[EDITORIALS]Ugly Koreans re-emergeIt is a shame and a true embarrassment. The head of the Shanghai branch of the Korea Trade-Investment Promotion Agency has reported that some Korean households there have been abusing housekeepers and, in the worst cases, treating them as near-slaves. Koreans representing our country are said to be making their helpers eat old, stale food kept in the refrigerator too long and going so far as to physically abuse their servants "because they weren't doing the job right." At this rate, can Chinese consider Koreans as decent human beings?
The abuse rendered by the Koreans stationed abroad is not limited to China. In the Philippines, Thailand, Vietnam and Indonesia, the dark side of goings-on in Korean households has been an open secret among Korean expatriates. The conduct of "ugly Koreans" in the former Soviet bloc in the early 1990s was also a source of local controversy, but it was not reported back here.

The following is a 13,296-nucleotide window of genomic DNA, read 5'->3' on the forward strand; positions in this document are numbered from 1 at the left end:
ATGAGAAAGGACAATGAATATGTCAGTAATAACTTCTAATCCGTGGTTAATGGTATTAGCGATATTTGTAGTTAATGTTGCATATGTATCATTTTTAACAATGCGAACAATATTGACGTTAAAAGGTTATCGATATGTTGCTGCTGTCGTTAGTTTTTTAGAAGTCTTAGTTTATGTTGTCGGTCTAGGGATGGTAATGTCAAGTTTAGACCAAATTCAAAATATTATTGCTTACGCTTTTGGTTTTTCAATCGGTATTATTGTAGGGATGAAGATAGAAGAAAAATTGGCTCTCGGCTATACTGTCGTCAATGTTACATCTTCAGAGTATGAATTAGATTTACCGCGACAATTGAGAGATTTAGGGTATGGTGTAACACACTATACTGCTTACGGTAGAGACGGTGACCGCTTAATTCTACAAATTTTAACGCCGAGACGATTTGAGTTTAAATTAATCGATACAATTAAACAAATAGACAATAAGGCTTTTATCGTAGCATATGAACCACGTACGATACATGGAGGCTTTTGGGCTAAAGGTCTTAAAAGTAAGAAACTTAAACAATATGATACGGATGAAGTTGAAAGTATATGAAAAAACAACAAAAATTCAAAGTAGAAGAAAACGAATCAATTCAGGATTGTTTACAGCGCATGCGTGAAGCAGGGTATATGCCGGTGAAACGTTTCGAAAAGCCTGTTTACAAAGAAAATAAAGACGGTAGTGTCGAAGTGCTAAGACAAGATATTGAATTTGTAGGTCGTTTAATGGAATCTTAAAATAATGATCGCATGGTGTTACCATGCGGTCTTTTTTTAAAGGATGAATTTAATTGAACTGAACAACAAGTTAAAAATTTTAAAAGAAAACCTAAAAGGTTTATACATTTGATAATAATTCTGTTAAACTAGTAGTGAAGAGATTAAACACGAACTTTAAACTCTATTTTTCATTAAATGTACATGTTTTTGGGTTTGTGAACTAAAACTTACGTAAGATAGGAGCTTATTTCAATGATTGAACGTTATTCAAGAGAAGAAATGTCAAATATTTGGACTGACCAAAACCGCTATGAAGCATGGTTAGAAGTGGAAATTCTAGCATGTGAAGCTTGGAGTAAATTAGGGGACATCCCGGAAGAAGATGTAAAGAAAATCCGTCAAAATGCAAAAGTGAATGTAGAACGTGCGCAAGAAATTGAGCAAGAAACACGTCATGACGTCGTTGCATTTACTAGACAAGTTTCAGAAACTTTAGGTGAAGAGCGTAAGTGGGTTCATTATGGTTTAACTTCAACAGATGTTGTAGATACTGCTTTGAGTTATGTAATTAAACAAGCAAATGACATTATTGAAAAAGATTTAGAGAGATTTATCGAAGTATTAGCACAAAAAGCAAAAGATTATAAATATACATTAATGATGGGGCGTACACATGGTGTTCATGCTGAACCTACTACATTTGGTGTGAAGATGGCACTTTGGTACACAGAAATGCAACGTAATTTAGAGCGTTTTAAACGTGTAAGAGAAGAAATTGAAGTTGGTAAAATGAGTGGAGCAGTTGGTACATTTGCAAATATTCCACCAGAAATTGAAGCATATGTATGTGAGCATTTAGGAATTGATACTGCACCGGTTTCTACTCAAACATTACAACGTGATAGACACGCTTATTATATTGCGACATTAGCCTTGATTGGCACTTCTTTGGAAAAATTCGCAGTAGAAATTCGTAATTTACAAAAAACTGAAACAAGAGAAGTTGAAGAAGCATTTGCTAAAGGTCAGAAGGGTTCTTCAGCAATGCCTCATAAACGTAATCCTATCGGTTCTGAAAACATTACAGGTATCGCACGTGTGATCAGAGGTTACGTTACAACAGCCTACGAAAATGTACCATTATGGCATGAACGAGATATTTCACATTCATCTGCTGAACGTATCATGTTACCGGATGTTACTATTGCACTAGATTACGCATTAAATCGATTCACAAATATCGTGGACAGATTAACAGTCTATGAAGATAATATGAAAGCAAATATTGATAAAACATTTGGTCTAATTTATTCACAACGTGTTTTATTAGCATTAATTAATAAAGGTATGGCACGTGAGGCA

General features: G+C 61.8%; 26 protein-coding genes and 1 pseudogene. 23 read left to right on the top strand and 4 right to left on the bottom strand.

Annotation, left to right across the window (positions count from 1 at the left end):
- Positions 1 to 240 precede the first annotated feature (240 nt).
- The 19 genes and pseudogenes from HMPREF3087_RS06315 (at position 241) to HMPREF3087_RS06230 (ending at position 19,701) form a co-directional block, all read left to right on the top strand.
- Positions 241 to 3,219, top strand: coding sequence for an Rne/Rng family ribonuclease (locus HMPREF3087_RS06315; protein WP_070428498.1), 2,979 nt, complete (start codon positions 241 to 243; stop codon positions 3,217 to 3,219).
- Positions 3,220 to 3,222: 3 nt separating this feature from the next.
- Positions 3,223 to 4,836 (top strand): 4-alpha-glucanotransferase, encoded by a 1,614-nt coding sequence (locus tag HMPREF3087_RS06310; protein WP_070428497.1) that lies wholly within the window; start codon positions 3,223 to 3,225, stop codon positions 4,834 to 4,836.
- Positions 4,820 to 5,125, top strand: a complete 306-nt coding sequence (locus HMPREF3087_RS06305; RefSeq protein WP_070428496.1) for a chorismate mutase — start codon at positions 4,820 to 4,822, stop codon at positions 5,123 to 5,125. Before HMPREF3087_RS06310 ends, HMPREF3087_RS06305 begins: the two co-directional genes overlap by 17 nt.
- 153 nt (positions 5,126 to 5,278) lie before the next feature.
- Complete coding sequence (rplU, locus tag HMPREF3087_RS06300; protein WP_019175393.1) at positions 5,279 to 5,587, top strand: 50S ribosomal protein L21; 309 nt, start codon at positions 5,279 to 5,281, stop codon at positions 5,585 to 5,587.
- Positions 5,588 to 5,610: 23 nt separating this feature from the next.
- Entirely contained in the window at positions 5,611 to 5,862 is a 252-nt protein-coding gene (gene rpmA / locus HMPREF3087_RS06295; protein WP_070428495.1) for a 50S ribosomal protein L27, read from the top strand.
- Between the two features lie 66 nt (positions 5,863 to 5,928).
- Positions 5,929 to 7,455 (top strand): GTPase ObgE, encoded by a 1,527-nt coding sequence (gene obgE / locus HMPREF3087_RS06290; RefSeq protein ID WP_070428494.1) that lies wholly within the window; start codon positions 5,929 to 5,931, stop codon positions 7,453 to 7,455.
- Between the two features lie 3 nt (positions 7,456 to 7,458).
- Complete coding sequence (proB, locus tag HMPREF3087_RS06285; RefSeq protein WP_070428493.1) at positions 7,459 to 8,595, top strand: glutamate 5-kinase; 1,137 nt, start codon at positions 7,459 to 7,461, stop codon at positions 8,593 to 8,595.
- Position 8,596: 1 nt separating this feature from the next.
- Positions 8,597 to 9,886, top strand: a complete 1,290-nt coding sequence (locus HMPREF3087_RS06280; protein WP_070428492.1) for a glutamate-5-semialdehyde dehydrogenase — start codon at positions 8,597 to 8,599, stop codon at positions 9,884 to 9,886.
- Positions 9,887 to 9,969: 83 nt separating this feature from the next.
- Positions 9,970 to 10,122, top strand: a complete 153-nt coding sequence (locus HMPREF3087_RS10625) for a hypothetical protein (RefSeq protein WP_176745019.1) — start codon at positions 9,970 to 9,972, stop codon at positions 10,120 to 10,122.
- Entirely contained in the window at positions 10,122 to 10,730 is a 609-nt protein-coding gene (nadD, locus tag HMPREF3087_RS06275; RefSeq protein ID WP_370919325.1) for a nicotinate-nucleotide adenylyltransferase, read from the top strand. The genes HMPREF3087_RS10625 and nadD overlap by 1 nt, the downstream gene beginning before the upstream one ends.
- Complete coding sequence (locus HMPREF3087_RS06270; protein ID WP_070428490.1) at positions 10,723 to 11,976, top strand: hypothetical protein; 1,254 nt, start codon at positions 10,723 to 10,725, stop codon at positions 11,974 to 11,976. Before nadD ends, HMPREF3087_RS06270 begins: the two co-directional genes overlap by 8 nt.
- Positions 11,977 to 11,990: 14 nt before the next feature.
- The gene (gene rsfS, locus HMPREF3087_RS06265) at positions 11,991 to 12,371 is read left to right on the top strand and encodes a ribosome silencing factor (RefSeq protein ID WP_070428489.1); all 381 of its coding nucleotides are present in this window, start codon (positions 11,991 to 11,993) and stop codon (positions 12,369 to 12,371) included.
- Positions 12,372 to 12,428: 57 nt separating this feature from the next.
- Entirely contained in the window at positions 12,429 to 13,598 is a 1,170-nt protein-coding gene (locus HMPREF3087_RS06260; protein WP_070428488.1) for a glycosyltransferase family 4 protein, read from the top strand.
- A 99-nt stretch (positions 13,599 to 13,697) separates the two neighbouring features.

Obviously very little has changed in the behavior of those representing us overseas in the last 10 years.
Because of the little bit of economic prosperity we have come to possess, more than a few Koreans have been prone to belittle those who are less fortunate; that is a dark legacy of the growth we have achieved at breakneck speed. Our conscience concerning very basic human rights is at an ominously poor level even within Korea, as we witnessed in protests by foreign workers. Theirs was a voice of desperate outrage, displayed in the sign that read, "Please don't hit us," as they looked to the National Human Rights Commission for help. We need to get back our sense of decency towards the weak and minorities and start by teaching our children correctly. The consequence of failing to do so will come back to haunt us.
Abuse of Chinese helpers in Shanghai has the potential, as pointed out by the top trade official there, to develop into a trade dispute. We urge the government agencies responsible for overseeing the activities of Korean citizens abroad to take steps to improve the situation. There should be mandatory classes for people departing for developing countries. Required reading on their destination country and society should also be considered.